Posted on | February 23, 2015
Written by | Kristen Wolfe Bieler
On the 40th anniversary of White Zin, iconic Sutter Home remains more relevant than ever.
Many historic brands have ridden the wave of America’s booming wine consumption, as the U.S. has catapulted its way to first place among all wine-consuming nations in the world. Yet few brands have been as instrumental in creating that boom as Sutter Home.
“It started in 1972,” recalls Roger Trinchero, CEO, Trinchero Family Estates. “While trying to make a more intense red Zinfandel, my brother Bob removed some free run juice before fermentation. The almost clear juice was fermented separately and the result was the first White Zinfandel wine.” That “stuck fermentation” was poured only at the tasting room at first, where it became a surprise hit; 1975 was the year it went national and was credited with changing the way Americans consume wine.
Vital & Growing
Fast-forward four decades and Sutter Home remains one of the best-selling wine brands in the world, with a portfolio of 21 different varieties. “One of the reasons this brand is so strong is that it succeeded in taking some of the mystery out of wine for the consumer,” explains Bob Torkelson, President, Trinchero Family Estates. “Sutter Home has enormous power with consumers, who remain very committed to it as a go-to brand.”
Some in the trade may seem to detect a softening in Sutter Home, Torkelson admits, yet the reality is quite the opposite: “As categories like White Zinfandel or Moscato become soft, there is a perception that Sutter Home sales are down, but with varieties like Pinot Grigio, Merlot and Chardonnay, we continue to gain share. Across the franchise, we are incredibly strong and growing.”
And don’t be too quick to dismiss White Zin, he adds; although it’s not increasing, it remains a massive category. “The White Zinfandel space is very consolidated as there are just a few players. For those of us still left, it’s a very big business,” Torkelson says.
Staying Ahead of the Curve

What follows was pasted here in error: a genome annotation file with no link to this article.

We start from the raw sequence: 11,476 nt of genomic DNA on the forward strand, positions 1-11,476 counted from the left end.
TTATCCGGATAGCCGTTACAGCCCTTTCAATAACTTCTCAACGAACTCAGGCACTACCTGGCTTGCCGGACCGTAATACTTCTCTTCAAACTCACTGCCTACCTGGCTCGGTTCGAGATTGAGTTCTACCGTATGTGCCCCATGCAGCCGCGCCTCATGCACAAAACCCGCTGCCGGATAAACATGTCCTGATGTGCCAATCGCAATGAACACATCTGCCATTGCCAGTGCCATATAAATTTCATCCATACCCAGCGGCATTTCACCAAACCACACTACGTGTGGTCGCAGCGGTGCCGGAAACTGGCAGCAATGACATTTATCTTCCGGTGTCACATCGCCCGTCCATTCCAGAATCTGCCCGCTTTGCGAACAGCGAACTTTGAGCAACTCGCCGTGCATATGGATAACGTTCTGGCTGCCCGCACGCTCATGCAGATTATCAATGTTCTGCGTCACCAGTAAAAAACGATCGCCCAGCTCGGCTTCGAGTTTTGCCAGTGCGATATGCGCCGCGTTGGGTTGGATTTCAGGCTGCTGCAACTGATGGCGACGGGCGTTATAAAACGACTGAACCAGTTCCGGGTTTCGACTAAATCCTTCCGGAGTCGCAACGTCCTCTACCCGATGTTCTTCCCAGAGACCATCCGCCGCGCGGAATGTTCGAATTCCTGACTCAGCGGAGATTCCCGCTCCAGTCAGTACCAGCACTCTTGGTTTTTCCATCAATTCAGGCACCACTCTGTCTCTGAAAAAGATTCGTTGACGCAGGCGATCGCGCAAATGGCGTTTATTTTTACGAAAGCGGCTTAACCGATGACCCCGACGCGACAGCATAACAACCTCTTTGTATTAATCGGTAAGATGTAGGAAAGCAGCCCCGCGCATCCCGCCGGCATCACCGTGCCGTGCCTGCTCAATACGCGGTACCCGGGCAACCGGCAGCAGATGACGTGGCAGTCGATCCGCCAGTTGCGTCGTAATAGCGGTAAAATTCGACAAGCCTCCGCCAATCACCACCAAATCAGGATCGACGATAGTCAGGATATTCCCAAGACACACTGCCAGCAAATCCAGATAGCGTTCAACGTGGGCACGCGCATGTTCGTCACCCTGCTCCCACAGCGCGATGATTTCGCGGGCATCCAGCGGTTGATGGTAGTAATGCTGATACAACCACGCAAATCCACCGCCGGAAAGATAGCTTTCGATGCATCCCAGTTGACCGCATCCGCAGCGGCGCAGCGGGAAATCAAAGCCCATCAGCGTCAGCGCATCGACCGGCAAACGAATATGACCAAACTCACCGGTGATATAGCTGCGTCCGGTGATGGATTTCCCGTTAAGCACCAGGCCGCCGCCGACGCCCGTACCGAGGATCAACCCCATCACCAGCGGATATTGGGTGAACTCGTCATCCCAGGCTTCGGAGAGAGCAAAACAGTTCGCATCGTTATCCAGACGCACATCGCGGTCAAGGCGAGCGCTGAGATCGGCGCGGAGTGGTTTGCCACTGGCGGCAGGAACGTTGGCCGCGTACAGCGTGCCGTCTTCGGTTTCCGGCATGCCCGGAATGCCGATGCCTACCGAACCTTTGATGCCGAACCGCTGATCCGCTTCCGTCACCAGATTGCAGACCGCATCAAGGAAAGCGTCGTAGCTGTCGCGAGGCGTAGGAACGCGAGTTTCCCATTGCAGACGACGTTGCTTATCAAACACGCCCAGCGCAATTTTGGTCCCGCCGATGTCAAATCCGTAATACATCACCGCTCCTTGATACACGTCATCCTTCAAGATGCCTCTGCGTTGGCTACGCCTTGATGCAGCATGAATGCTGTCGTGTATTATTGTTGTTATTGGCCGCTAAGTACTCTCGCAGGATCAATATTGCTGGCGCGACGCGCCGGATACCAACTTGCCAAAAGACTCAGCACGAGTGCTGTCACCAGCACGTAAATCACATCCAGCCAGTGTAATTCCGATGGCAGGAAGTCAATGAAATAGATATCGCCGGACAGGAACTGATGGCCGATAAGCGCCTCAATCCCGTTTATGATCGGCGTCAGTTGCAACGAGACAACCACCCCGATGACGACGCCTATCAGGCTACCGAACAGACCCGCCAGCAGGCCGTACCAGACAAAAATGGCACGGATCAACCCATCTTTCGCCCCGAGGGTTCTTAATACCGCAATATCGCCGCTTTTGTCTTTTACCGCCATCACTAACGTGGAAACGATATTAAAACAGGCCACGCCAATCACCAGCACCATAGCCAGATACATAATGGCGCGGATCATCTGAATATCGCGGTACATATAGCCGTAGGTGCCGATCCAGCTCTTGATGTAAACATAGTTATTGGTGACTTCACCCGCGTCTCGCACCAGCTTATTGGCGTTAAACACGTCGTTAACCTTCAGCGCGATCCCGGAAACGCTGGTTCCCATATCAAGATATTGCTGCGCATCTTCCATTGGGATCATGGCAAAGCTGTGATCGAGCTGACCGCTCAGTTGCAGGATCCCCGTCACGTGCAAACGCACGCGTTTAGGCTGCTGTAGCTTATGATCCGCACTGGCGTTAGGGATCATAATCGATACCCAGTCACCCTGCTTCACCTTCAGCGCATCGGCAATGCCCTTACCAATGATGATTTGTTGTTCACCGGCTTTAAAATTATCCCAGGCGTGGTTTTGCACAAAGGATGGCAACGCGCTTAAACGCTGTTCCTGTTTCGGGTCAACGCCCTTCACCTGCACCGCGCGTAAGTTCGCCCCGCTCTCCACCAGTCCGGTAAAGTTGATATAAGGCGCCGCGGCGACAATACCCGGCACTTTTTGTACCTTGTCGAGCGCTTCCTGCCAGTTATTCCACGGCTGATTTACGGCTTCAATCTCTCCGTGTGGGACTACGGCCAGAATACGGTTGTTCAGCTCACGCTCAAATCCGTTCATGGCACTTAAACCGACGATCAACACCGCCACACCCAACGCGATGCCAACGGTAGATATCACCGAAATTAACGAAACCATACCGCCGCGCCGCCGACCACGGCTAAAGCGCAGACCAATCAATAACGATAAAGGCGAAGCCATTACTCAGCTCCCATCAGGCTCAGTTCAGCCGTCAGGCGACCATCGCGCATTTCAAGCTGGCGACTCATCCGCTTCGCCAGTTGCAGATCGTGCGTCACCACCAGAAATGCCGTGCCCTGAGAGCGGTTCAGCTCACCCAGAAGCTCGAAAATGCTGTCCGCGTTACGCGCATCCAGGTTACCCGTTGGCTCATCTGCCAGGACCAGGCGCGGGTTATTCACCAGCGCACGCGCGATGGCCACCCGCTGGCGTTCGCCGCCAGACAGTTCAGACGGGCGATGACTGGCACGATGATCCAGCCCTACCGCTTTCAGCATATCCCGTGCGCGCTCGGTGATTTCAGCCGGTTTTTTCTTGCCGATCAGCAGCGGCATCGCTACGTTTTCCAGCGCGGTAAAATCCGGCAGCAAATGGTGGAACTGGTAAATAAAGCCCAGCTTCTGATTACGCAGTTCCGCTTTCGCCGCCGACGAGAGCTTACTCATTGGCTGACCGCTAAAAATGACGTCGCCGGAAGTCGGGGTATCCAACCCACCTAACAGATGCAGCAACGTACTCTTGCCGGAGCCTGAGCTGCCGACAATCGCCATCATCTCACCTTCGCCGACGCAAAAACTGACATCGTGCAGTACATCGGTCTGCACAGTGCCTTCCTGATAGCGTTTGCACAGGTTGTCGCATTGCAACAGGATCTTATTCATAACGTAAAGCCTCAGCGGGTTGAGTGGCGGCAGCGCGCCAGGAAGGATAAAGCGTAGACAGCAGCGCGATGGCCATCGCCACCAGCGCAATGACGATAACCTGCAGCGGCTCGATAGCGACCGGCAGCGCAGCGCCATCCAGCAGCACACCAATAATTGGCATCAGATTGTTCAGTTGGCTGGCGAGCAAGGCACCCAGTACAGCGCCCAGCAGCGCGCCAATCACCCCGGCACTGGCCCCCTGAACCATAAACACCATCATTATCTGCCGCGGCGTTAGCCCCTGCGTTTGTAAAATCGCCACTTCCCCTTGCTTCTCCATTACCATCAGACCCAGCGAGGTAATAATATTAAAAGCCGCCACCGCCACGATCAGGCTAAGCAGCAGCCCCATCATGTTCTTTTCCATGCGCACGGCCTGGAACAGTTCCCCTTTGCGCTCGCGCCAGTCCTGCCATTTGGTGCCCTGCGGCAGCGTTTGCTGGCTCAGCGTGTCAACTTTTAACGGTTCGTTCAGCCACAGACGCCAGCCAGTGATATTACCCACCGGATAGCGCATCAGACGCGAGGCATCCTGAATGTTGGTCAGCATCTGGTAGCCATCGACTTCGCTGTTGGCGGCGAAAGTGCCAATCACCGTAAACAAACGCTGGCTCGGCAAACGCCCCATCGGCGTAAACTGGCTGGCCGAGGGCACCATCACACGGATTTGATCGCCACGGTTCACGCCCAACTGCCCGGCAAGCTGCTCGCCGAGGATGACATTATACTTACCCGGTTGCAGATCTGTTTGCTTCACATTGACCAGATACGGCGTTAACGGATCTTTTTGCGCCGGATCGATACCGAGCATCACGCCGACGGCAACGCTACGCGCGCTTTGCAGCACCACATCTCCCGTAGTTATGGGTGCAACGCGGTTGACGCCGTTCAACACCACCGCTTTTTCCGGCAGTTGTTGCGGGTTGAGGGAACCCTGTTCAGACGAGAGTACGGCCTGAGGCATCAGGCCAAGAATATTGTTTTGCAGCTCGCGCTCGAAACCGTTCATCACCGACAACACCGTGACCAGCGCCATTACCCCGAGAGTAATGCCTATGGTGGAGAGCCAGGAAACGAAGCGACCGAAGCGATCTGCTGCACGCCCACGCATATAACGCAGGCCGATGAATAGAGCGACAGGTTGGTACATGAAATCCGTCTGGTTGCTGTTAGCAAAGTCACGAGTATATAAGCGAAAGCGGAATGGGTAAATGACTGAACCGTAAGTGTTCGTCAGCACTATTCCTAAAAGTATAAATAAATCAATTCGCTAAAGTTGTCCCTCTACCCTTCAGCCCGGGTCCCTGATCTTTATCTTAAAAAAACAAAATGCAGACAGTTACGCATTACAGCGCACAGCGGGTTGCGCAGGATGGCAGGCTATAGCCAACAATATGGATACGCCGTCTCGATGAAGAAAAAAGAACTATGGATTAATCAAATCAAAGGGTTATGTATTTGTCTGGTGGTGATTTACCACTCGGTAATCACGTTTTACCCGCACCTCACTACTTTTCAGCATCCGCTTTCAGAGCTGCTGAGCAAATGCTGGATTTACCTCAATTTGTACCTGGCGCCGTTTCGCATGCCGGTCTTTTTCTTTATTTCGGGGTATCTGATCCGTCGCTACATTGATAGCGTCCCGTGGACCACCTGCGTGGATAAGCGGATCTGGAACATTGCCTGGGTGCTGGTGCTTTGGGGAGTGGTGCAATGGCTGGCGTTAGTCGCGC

While the accidental invention of White Zinfandel might be seen as a lucky break (internally, it’s referred to as “the Divine Intervention”), Sutter Home’s track record is a testament to over-delivering on quality and quickly responding to the changing needs of the evolving wine consumer.
Sutter Home Moscato kick-started the Moscato craze, and not only was the brand the first-to-market with flavored Moscatos, Sutter Home remains a top-three brand in Moscato, Pink Moscato and Red Moscato. The company helped build the Sweet Red category, and has just released a dry Sutter Home Red Blend with a bold new package. “The red blend category is on fire, growing six times as fast as the wine category overall, up 17% since last year,” says Torkelson. “We are hoping to replicate what we have seen with Ménage à Trois Midnight for Sutter Home.”
The undisputed king of single-serve, Sutter Home pioneered and now dominates the 187ml business with over 50% market share. “Over time we have seen a shift in the way that people use wine, and a migration towards portability,” Torkelson shares. This spring, Sutter Home will unveil its first 500ml in Tetra Pak, which is seen partly as a way to protect the company’s 187ml business, as well as open up the category to younger drinkers.
“We help to encourage wine consumption in places or situations where wine isn’t typically there,” Torkelson says of the brand’s underlying strategy. In addition to innovation, this means running relevant programs that help the retailer sell more wine, like tailgating-themed merchandising programs, and the wildly successful Build a Better Burger contest, now in
its 25th year.
With sights set firmly on the future, Trinchero will take a moment to look back this summer to celebrate the 40th anniversary of the creation of White Zinfandel. Look for a limited-edition label to commemorate the birthday. “It’s important for us to remind the consumer that we are an authentic brand—we are the original,” says Torkelson. Brands that can evolve with the times are the ones that will endure, he adds: “We must grow where the consumer is at. If we can do that, and deliver more quality for the dollar, the brand will thrive for many decades to come.”